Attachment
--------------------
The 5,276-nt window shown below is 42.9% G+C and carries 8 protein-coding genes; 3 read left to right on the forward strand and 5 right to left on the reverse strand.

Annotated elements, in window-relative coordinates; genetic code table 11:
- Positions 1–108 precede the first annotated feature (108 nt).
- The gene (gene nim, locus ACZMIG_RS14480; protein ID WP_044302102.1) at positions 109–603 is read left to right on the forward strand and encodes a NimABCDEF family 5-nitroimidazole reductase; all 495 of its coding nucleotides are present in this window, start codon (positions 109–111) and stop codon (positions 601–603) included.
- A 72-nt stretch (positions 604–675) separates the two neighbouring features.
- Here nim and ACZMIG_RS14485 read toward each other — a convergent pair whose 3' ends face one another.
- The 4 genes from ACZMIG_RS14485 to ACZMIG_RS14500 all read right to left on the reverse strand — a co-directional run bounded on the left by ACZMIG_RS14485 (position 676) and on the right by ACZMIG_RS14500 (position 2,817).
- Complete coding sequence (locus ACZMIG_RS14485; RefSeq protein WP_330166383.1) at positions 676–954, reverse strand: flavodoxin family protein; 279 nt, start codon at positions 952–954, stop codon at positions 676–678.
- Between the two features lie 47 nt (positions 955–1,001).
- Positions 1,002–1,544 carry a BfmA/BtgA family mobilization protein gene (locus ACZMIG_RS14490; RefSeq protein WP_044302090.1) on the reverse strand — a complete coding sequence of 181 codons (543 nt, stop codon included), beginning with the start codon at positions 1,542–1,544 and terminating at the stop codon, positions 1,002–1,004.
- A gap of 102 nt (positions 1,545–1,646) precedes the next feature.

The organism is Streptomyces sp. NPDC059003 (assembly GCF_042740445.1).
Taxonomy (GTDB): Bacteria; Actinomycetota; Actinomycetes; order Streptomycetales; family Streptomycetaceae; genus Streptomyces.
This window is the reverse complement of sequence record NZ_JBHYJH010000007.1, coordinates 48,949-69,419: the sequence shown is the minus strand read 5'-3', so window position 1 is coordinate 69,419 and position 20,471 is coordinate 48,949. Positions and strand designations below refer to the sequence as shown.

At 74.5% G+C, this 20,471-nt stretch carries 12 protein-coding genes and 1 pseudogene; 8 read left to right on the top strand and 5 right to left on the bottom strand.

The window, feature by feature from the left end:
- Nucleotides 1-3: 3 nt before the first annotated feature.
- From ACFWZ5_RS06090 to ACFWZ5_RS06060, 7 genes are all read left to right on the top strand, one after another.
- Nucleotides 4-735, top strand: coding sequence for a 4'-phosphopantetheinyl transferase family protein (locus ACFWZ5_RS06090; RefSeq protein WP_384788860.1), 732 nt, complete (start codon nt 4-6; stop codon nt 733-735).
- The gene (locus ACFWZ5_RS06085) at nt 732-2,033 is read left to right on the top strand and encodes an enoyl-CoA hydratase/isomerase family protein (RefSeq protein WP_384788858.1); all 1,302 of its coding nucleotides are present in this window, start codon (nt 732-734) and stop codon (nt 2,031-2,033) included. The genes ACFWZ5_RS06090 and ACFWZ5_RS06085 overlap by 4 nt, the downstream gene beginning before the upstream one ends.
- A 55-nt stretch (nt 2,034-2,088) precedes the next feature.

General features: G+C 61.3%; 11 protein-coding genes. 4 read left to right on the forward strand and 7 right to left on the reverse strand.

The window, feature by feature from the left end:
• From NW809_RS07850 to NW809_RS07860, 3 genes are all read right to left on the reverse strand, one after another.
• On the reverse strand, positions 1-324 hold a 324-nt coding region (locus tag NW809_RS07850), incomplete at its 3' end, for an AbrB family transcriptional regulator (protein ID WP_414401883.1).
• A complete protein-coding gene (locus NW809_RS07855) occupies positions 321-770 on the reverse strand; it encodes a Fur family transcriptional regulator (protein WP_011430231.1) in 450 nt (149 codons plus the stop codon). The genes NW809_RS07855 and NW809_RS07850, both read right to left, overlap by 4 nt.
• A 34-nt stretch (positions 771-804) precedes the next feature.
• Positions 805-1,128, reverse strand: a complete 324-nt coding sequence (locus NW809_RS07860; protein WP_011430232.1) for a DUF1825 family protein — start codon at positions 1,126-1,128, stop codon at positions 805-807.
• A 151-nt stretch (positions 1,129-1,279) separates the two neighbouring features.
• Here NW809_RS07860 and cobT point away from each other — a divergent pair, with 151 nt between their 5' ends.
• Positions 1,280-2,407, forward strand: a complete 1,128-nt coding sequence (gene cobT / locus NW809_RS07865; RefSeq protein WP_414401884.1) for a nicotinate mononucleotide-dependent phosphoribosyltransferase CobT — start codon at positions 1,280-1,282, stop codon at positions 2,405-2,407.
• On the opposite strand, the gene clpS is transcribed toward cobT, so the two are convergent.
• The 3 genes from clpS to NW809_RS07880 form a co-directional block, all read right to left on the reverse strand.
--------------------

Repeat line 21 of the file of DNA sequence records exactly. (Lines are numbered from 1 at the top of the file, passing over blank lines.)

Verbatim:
- A 55-nt stretch (nt 2,034-2,088) precedes the next feature.